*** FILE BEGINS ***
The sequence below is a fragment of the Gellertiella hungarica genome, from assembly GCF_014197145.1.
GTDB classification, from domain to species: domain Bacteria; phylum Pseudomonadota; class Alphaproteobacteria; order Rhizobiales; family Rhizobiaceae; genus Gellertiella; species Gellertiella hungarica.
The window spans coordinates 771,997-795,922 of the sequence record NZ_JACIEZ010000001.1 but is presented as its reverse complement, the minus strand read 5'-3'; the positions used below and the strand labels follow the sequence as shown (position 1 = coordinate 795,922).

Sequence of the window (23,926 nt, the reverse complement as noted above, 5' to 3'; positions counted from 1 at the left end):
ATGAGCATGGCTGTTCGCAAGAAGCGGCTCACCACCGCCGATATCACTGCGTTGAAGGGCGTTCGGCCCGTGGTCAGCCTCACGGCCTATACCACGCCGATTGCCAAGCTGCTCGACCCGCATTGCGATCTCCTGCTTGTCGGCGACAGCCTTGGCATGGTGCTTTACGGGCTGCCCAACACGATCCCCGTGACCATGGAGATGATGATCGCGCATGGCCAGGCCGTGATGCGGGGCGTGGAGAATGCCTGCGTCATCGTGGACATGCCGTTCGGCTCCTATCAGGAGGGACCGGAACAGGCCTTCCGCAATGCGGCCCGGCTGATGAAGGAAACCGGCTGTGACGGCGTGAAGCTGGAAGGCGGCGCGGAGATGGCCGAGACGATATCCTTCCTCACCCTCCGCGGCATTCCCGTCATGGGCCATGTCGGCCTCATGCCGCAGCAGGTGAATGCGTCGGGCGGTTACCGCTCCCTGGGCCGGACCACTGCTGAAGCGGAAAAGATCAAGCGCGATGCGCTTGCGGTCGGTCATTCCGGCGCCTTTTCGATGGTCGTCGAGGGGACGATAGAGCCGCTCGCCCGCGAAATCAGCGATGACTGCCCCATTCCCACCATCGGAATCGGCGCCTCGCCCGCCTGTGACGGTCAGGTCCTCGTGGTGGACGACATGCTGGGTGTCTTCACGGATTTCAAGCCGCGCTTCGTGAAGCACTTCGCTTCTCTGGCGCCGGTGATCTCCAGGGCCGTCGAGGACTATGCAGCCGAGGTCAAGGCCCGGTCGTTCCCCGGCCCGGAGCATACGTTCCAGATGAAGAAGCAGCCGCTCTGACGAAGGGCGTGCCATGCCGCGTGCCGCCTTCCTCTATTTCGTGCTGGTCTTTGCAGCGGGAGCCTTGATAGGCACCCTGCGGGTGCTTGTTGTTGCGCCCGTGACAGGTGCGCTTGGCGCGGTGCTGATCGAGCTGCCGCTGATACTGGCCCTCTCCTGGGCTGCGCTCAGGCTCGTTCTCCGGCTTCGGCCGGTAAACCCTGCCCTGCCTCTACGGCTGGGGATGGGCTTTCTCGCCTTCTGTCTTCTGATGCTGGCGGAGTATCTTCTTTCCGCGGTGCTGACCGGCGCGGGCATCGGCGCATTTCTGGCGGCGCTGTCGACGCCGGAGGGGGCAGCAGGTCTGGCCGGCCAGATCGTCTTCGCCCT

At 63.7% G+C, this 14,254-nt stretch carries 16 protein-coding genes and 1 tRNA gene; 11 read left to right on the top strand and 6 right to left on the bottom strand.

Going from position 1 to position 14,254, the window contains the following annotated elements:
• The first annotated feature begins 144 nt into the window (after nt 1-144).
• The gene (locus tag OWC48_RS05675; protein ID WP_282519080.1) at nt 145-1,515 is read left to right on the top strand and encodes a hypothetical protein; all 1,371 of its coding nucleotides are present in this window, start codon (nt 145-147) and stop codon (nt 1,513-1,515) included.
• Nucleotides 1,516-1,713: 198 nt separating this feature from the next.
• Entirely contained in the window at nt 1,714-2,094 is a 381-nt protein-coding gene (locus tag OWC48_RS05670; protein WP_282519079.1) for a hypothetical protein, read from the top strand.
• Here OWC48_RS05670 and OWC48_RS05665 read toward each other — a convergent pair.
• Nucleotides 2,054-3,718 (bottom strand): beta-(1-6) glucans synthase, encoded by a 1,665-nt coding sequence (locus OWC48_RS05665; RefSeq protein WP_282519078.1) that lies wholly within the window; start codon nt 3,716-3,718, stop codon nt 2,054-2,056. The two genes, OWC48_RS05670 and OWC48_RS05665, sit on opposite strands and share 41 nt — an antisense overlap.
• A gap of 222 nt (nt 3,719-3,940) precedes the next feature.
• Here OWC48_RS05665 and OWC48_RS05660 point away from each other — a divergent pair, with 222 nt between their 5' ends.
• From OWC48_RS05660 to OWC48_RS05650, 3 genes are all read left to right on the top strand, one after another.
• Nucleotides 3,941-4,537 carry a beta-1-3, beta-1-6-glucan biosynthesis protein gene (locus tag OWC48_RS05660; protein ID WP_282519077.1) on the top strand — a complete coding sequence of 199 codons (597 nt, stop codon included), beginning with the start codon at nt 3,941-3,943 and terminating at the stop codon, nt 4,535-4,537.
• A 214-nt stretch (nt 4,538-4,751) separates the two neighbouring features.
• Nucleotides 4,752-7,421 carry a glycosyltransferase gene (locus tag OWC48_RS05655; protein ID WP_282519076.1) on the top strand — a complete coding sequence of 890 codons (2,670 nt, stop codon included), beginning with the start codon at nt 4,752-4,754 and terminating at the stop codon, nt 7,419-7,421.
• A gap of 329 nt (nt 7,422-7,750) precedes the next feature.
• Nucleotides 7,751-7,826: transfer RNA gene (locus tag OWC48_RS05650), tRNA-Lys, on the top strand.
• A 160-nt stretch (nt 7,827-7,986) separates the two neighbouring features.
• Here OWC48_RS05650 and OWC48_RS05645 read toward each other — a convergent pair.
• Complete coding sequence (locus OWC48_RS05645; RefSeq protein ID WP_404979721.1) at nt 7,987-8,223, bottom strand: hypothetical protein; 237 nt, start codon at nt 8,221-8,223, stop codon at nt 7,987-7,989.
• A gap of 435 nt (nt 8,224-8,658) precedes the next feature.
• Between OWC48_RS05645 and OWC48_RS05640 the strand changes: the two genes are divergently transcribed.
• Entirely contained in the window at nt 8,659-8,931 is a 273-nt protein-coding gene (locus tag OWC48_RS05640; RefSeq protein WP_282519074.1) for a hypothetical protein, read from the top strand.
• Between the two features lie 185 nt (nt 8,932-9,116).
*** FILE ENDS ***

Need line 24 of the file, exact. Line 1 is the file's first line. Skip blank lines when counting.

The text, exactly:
• Complete coding sequence (locus OWC48_RS05645; RefSeq protein ID WP_404979721.1) at nt 7,987-8,223, bottom strand: hypothetical protein; 237 nt, start codon at nt 8,221-8,223, stop codon at nt 7,987-7,989.